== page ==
- The Washington Times - Wednesday, May 12, 2004

BAGHDAD — The young American who was shown being decapitated on a videotape posted by an al Qaeda-linked Web site was never in U.S. custody despite claims from his family, coalition spokesman Dan Senor said yesterday.

Mr. Senor told reporters that Nick Berg, 26, from West Chester, Pa., was detained by Iraqi police in the northern Iraqi city of Mosul. The Iraqis informed the Americans, and the FBI met with Mr. Berg three times to determine what he was doing in Iraq.

Mr. Senor said that to his knowledge, Mr. Berg “was at no time under the jurisdiction or detention of coalition forces.”

Calls to police in Mosul failed to find anyone who could confirm Mr. Berg was held there or why.

The U.S.-led Coalition Provisional Authority controls Iraqi police and military.

Mr. Berg, a small telecommunications business owner, spoke to his parents on March 24 and told them he would return home on March 30, his family said.

But Mr. Berg was detained by Iraqi police at a checkpoint in Mosul on March 24. He was turned over to U.S. officials and detained for 13 days, the family said.

FBI agents visited Mr. Berg’s parents in West Chester on March 31 and told the family they were trying to confirm their son’s identity.

On April 5, the Bergs filed suit in federal court in Philadelphia, contending that their son was being held illegally by the U.S. military. Mr. Berg was released the next day. He told his parents he had not been mistreated.

Michael Berg blamed the U.S. government for creating circumstances that led to his son’s death. He said if his son had not been detained for so long, he might have been able to leave the country before the violence worsened.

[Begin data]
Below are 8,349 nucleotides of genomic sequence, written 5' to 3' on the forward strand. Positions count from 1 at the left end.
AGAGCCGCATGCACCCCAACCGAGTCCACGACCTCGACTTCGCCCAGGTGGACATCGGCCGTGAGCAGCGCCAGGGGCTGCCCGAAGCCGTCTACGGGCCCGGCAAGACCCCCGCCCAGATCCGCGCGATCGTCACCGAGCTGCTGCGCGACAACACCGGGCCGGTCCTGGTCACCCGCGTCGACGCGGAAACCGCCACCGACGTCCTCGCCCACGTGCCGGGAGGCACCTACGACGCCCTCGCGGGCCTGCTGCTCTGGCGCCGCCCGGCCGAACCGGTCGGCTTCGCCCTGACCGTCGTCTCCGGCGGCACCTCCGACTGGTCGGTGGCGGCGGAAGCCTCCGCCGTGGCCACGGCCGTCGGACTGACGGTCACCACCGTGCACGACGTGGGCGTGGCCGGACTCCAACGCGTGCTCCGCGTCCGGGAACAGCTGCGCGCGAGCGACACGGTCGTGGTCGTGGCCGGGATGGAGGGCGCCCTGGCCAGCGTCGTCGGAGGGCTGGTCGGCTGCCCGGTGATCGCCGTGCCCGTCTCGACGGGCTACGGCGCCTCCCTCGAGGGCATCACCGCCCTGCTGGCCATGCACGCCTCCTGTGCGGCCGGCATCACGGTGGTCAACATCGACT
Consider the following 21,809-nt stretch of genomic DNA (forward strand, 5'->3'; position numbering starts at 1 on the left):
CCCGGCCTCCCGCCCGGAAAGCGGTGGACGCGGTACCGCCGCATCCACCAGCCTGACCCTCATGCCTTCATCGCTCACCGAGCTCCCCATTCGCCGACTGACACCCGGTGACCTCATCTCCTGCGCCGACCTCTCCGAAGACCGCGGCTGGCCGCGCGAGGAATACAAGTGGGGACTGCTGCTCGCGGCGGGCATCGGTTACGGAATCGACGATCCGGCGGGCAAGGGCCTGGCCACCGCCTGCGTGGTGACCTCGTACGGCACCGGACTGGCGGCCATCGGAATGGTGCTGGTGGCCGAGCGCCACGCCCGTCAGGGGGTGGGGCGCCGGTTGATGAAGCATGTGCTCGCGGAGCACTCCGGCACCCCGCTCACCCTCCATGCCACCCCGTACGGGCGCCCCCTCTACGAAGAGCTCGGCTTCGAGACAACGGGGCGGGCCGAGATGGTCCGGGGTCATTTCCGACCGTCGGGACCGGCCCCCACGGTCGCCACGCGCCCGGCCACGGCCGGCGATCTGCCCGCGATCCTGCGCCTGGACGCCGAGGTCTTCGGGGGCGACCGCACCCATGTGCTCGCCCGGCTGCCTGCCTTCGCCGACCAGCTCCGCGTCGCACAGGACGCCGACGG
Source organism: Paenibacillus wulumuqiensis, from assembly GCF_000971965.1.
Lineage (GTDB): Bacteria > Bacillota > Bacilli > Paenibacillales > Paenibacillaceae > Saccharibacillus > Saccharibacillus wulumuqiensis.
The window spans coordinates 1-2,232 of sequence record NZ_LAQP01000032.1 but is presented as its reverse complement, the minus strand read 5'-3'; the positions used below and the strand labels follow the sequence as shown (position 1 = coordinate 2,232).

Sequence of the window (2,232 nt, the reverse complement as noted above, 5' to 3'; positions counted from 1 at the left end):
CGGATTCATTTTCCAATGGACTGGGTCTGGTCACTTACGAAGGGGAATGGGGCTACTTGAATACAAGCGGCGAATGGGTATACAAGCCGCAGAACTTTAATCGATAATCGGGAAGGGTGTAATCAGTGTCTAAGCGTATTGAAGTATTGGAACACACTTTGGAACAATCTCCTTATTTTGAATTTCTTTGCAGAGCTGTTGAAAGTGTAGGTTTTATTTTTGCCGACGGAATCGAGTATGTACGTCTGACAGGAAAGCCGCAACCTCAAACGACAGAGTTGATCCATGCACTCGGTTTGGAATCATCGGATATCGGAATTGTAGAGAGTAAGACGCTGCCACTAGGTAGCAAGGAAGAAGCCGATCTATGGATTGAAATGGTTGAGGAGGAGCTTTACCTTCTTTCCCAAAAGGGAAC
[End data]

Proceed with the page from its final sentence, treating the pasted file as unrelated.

He said his son was a practicing Jew and that “there’s a better chance than not” that his captors knew it. “If there was any doubt that they were going to kill him, that probably clinched it,” he said.

Asked for details about Mr. Berg’s last weeks in Iraq, Mr. Senor replied: “We are obviously trying to piece all this together, and there’s a thorough investigation.” But he said he was reluctant at this time to release details.

He said multiple U.S. agencies would be involved in the case and that the FBI probably would have overall direction.

Mr. Senor said that in Iraq, Mr. Berg had no affiliation with the U.S. government, the coalition or “to my knowledge” any coalition-affiliated contractor.

Coalition authorities said Mr. Berg’s body was flown to the military mortuary at Dover Air Force Base in Delaware yesterday. A private memorial will be held tomorrow, said Carl Goldstein of Goldsteins’ Rosenberg’s Raphael-Sacks funeral home in West Chester.

Yesterday, families and friends remembered Mr. Berg as a dedicated weight lifter and amateur comedian, who had a desire to help people around the world.

“Some of the hardest laughter I had at the fitness center were from the jokes he told,” said friend Nick Fillioe, a sports director at the West Chester Area YMCA.

Mr. Berg attended Cornell, Drexel, the University of Pennsylvania and the University of Oklahoma, though he never earned a college degree. He helped set up electronics equipment at the Republican National Convention in Philadelphia in 2000. He made several trips to developing countries; in Ghana, he taught villagers how to make bricks, and returned emaciated because he gave away most of his food, his father said.

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